Tag Archives: CD4+

A clever way to attack autoimmune disease

The more we study the immune system, the more complicated it becomes.  Take multiple sclerosis.  A recent study looked at just about every immune parameter in blood they could think of in a collection of 42 monozyotic (identical) twins, one of whom had MS, the other didn’t.  They came up with nothing [ Proc. Natl. Acad. Sci. vol. 117 pp. 21546  – 21556 ’20 ].

Classification of anything (particularly diseases) is always a battle between the lumpers and the splitters.  The initial split in the immune system came between B cells and T cells.  The letters have nothing to do with their function, but rather where they were first found (Bursa of Fabricius, Thymus).

B cells are lymphocytes which secrete immunoglobulin antibodies.  Malignancies of them account for 90 – 95% of leukemias and lymphomas.

T cells are involved in the recognition of antigens.  They can stimulate (or repress) B cells.  Others are used to kill other cells. There are 2,000,000,000,000 of them in our bodies, making them comparable in mass to the brain.

T cells have been subdivided in to helper T cells (which Express the  Cd4 antigen ) and cytotoxic/suppressor cells which express the antigen CD8. Splitting didn’t stop there.  There are two types of helper T cells (Th1 and Th2), but the new kid on the block is the Th17 cell, which Janus-like provide protection from bacterial and fungal infections at mucosal surfaces (e.g. gut, bladder) but which can also induce autoimmune disease.

How to stop the second without causing death from infection. A very clever way was found in Cell vol. 182 pp. 641 – 654 ’20.  Areas of inflammation usually have low oxygen.  Bacteria and Archaea from which we are descended did just fine without oxygen, using something called glycolysis to burn glucose without it, so deep within our cells is the ability to use it when the going gets tough (e.g. hypoxic)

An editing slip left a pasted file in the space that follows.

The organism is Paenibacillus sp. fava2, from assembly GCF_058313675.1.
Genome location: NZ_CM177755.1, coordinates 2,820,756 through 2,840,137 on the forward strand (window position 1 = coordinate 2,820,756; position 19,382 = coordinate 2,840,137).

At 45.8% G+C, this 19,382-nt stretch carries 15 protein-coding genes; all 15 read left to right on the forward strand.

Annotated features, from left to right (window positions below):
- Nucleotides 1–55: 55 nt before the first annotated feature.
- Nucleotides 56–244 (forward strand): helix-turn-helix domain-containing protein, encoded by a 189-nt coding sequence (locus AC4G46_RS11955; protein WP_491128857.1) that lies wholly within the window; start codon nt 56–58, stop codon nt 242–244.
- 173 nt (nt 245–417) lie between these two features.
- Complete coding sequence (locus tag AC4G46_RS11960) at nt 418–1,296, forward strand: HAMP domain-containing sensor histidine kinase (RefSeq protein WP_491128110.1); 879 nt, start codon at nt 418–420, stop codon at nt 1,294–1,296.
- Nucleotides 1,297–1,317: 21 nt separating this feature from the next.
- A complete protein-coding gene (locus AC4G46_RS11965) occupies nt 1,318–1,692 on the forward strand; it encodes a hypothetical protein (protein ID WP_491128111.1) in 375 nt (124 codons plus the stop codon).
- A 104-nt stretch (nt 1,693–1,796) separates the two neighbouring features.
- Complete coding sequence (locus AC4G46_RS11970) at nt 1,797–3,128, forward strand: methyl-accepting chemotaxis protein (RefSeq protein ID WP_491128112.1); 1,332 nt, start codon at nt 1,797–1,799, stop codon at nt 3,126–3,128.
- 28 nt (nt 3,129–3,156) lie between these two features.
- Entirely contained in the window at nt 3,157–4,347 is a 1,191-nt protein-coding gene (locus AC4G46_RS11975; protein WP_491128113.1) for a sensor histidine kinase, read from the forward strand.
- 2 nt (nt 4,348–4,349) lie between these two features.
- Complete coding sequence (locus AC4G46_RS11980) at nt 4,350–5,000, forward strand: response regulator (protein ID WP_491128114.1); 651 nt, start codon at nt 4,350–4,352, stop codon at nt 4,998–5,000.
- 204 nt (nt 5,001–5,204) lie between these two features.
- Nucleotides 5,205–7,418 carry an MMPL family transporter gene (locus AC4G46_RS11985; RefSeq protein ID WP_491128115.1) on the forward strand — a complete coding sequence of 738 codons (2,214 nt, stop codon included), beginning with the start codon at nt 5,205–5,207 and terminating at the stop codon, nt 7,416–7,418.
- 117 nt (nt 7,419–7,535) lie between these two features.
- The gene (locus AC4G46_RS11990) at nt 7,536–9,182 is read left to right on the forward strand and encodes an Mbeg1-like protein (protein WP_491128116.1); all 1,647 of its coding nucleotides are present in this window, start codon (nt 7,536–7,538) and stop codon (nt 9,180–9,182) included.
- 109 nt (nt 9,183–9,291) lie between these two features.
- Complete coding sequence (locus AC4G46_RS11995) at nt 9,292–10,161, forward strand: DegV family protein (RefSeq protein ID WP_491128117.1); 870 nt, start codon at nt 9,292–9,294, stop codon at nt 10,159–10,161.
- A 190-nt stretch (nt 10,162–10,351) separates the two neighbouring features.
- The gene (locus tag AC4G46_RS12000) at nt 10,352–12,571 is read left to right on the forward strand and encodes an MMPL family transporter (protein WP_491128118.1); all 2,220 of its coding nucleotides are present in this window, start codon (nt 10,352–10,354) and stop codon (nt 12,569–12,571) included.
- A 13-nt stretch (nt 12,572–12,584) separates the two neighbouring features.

What the authors did was knock out one enzyme involved in glycolysis (Glucose phosphate isomerase — aka Gpi1) — which changes glucose 6 phosphate to fructose 6 phosphate.   This kills Th17 cells living in hypoxia.  What about the good Th17 cells protecting us? They can use a pathway I’d long forgotten about the pentose phosphate shunt and oxidative phosphorylation.

Well did it work?  Actually it did in an animal model of multiple sclerosis called EAE.  It was harder to induce when Gpi1 was knocked down, but the animals didn’t get a bunch of infections, if the protective role of Th17 cells had been lost.

Never stop thinking, never stop looking for an angle

Derek Lowe may soon be a very rich man if he owns some Vertex stock. An incredible pair of papers in the current Nature (vol. 505 pp. 492 – 493, 509 – 514 ’14, Science (vol 343 pp. 38 – 384, 428 – 432 ’14) has come up with a completely new way of possibly treating AIDs. Instead of attacking the virus, attack the cells it infects, and let them live (or at least die differently).